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EMMA RODDICK: Budget time 'means a lot of stressed and gloomy-looking politicians'

By Scott Maclennan

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MSP Emma Roddick.
MSP Emma Roddick.

It’s budget time at the Parliament. Unfortunately, the UK government’s autumn statement delivered a worst-case scenario for Scotland, neglecting to provide cost-of-living support or make the necessary investment into public service.

Along with a real-terms cut to our capital budget, that means a lot of stressed and gloomy-looking politicians having to make decisions we don’t want to make. However, our budget will be based on our priorities: tackling poverty, growing a fair economy, and investing in public services. And there is good news to keep us going.

Firstly, we have multiple bidders for the Moy to Tomatin section of the A9 dualling – a demonstration that the Scottish Government has listened to the demands of locals and taken onboard suggestions from industry on how to make the contract more appealing. I know affected communities are always waiting eagerly for updates – I’m the same – and hope everyone will see this as the good sign that it is.

As I write this, I’ve just left the chamber where MSPs voted unanimously for the UN Rights of the Child Bill. I grew up listening to my Mam, a social worker, tell me all about why kids needed to be protected, saying that, sometimes, adults can be horrible. As an adult now, I understand that we all play a part in empowering and protecting the youngest members of our community and what happens if we fail.

Throughout the bill’s journey, which has been an unusually long one with the UK Government taking the Scottish Government to court over certain sections, children and young people fed in. That includes telling us what protections they need and guiding us on how we can best communicate a complex human rights treaty in a way they understand, and which allows them to put it into words when their rights are not being met.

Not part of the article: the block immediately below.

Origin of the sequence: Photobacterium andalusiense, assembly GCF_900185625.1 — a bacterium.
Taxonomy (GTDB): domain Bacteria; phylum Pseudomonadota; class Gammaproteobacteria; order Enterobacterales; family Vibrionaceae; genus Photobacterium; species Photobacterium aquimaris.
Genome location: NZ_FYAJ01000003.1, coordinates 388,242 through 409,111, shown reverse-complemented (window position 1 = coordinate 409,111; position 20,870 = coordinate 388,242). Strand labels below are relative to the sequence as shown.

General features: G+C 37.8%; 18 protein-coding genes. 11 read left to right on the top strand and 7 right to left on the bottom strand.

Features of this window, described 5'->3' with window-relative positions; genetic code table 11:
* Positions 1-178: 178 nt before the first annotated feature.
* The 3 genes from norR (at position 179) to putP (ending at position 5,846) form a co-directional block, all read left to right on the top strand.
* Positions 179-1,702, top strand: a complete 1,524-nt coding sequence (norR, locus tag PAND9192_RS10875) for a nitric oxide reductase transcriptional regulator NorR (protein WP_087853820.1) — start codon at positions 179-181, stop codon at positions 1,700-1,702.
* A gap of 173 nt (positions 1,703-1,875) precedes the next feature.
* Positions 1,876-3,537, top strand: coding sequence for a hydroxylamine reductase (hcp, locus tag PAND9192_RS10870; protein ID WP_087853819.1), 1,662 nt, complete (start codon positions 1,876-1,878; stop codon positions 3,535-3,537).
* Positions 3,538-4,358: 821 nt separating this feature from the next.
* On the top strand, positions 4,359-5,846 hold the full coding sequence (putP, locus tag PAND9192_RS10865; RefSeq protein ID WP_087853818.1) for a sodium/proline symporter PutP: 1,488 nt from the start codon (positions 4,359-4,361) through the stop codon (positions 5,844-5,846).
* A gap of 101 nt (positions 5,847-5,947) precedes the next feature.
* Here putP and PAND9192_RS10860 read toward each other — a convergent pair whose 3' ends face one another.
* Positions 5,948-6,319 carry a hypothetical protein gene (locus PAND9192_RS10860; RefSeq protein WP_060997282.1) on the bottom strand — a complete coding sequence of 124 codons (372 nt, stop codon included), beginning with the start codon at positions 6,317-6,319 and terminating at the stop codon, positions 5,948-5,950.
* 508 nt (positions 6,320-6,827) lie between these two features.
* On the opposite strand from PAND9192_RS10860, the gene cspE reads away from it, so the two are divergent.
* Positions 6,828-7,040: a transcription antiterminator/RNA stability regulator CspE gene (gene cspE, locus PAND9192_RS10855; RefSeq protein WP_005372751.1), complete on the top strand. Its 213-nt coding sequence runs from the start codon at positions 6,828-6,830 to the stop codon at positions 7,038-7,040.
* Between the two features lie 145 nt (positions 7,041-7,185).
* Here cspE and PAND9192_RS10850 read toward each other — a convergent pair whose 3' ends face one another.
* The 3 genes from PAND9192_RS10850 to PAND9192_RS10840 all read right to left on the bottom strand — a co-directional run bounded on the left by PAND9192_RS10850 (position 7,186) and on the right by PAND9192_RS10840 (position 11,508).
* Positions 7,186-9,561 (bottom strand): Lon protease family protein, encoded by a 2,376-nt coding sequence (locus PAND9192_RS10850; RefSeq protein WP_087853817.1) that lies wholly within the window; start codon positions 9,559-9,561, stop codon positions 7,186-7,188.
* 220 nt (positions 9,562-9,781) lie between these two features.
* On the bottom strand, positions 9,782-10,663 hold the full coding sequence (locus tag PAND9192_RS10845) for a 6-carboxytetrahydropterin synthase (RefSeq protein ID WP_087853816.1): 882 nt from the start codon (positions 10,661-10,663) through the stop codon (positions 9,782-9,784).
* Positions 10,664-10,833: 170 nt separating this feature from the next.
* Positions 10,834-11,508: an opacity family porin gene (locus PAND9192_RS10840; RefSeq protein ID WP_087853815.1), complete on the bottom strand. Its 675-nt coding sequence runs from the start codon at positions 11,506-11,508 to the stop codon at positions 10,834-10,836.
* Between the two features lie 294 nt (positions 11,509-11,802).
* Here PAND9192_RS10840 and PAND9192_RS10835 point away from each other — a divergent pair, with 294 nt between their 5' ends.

That’s a harder job than it sounds. Making sure everyone understands what a law is trying to do when it’s so often wrapped up in government-speak is not easy. I always thought I spoke in simple terms but had an unpleasant awakening as my former history teacher interrupted me while speaking to her class.

She prompted me to clarify multiple times – FMQs, First Minister’s Questions. Bill, a proposed law. Misogyny, mistreating or showing hatred toward women and girls for being women or girls. It matters that kids understand what their rights are, and one brilliant effort I’ve seen to ensure they do is from the organisation Article 12, which created a deck of cards with the rights printed on them.

Because now that the Rights of the Children Bill is passed, the work begins: we need to make these rights well-known, visible, and protected.

As this is my last column before Christmas, I want to wish everyone happy holidays and remind you that there is support available if you are struggling with mental health, housing, heating, or any other issue.

My office is available on 01463 536036 until December 22, and emails will be monitored at emma.roddick.msp@parliament.scot.

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